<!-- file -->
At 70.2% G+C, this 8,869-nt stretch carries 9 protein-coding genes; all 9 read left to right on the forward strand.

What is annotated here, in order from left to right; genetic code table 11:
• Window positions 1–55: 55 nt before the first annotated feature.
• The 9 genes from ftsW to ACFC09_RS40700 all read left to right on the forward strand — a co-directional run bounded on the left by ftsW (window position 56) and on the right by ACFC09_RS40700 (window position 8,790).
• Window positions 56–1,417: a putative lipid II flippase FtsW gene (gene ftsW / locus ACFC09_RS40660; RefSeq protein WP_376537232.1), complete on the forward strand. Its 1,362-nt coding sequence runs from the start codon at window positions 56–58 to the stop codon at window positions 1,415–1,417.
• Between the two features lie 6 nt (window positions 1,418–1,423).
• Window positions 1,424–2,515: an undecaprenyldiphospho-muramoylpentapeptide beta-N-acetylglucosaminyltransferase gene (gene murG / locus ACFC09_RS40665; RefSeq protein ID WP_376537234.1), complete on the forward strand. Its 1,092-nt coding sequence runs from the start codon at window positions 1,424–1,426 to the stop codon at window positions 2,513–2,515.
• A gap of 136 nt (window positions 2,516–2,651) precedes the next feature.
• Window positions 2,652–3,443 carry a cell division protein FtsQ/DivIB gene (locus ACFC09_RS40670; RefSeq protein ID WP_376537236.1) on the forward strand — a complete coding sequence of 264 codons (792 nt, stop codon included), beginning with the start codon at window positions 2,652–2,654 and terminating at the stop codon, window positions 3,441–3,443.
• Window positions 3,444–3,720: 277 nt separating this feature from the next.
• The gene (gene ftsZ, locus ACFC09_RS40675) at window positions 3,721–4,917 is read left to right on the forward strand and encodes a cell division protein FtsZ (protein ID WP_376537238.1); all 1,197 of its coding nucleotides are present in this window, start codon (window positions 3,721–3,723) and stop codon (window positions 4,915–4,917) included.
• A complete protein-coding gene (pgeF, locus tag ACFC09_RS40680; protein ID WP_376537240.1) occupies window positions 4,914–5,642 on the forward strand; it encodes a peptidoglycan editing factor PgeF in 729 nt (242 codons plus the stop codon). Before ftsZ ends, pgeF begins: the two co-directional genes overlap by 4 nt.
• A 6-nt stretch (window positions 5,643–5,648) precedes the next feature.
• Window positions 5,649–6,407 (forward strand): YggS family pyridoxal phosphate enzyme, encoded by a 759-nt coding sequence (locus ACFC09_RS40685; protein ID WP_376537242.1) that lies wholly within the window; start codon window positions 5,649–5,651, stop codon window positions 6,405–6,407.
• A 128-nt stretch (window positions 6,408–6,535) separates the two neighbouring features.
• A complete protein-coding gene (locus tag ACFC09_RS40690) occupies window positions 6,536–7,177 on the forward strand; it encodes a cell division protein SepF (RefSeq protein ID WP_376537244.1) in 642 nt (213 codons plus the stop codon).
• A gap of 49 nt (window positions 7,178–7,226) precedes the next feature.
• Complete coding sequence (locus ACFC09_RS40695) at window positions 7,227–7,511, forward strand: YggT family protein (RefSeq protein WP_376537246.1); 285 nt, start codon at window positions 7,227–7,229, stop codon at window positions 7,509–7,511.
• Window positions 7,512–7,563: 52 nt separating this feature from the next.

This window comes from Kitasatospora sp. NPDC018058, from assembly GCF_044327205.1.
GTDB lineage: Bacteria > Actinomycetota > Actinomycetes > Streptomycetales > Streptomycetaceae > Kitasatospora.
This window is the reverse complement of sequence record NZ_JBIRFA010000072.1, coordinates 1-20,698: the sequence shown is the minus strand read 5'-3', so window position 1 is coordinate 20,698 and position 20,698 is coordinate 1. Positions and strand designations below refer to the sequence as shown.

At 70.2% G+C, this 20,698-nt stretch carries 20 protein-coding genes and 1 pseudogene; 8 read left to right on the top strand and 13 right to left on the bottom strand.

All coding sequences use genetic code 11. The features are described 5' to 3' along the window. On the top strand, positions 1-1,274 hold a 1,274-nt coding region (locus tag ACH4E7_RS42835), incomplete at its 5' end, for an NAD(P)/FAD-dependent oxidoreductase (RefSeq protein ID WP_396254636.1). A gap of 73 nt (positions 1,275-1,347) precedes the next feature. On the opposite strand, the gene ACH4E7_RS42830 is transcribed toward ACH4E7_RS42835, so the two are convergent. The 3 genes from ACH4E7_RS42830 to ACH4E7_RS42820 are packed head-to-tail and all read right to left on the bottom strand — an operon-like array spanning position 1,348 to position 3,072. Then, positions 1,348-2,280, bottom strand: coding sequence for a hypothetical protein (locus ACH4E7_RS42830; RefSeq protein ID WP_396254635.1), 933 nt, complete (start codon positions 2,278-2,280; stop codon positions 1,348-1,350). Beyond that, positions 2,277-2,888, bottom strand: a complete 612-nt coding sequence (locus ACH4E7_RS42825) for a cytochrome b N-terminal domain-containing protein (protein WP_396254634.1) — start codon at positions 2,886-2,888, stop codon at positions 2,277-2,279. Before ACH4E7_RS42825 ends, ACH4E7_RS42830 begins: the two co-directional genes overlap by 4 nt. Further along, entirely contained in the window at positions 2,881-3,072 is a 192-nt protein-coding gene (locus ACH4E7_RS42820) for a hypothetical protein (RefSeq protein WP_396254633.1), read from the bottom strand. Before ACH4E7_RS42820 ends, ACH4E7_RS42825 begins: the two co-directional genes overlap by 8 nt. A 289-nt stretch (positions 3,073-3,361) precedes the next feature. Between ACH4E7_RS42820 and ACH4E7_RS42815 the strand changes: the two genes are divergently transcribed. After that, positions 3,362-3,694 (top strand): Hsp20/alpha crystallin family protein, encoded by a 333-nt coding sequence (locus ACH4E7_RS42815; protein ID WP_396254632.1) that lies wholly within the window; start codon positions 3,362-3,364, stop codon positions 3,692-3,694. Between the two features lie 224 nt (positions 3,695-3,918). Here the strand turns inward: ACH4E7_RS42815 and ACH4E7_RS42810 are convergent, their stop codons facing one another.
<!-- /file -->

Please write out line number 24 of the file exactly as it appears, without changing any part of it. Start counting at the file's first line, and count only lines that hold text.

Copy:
All coding sequences use genetic code 11. The features are described 5' to 3' along the window. On the top strand, positions 1-1,274 hold a 1,274-nt coding region (locus tag ACH4E7_RS42835), incomplete at its 5' end, for an NAD(P)/FAD-dependent oxidoreductase (RefSeq protein ID WP_396254636.1). A gap of 73 nt (positions 1,275-1,347) precedes the next feature. On the opposite strand, the gene ACH4E7_RS42830 is transcribed toward ACH4E7_RS42835, so the two are convergent. The 3 genes from ACH4E7_RS42830 to ACH4E7_RS42820 are packed head-to-tail and all read right to left on the bottom strand — an operon-like array spanning position 1,348 to position 3,072. Then, positions 1,348-2,280, bottom strand: coding sequence for a hypothetical protein (locus ACH4E7_RS42830; RefSeq protein ID WP_396254635.1), 933 nt, complete (start codon positions 2,278-2,280; stop codon positions 1,348-1,350). Beyond that, positions 2,277-2,888, bottom strand: a complete 612-nt coding sequence (locus ACH4E7_RS42825) for a cytochrome b N-terminal domain-containing protein (protein WP_396254634.1) — start codon at positions 2,886-2,888, stop codon at positions 2,277-2,279. Before ACH4E7_RS42825 ends, ACH4E7_RS42830 begins: the two co-directional genes overlap by 4 nt. Further along, entirely contained in the window at positions 2,881-3,072 is a 192-nt protein-coding gene (locus ACH4E7_RS42820) for a hypothetical protein (RefSeq protein WP_396254633.1), read from the bottom strand. Before ACH4E7_RS42820 ends, ACH4E7_RS42825 begins: the two co-directional genes overlap by 8 nt. A 289-nt stretch (positions 3,073-3,361) precedes the next feature. Between ACH4E7_RS42820 and ACH4E7_RS42815 the strand changes: the two genes are divergently transcribed. After that, positions 3,362-3,694 (top strand): Hsp20/alpha crystallin family protein, encoded by a 333-nt coding sequence (locus ACH4E7_RS42815; protein ID WP_396254632.1) that lies wholly within the window; start codon positions 3,362-3,364, stop codon positions 3,692-3,694. Between the two features lie 224 nt (positions 3,695-3,918). Here the strand turns inward: ACH4E7_RS42815 and ACH4E7_RS42810 are convergent, their stop codons facing one another.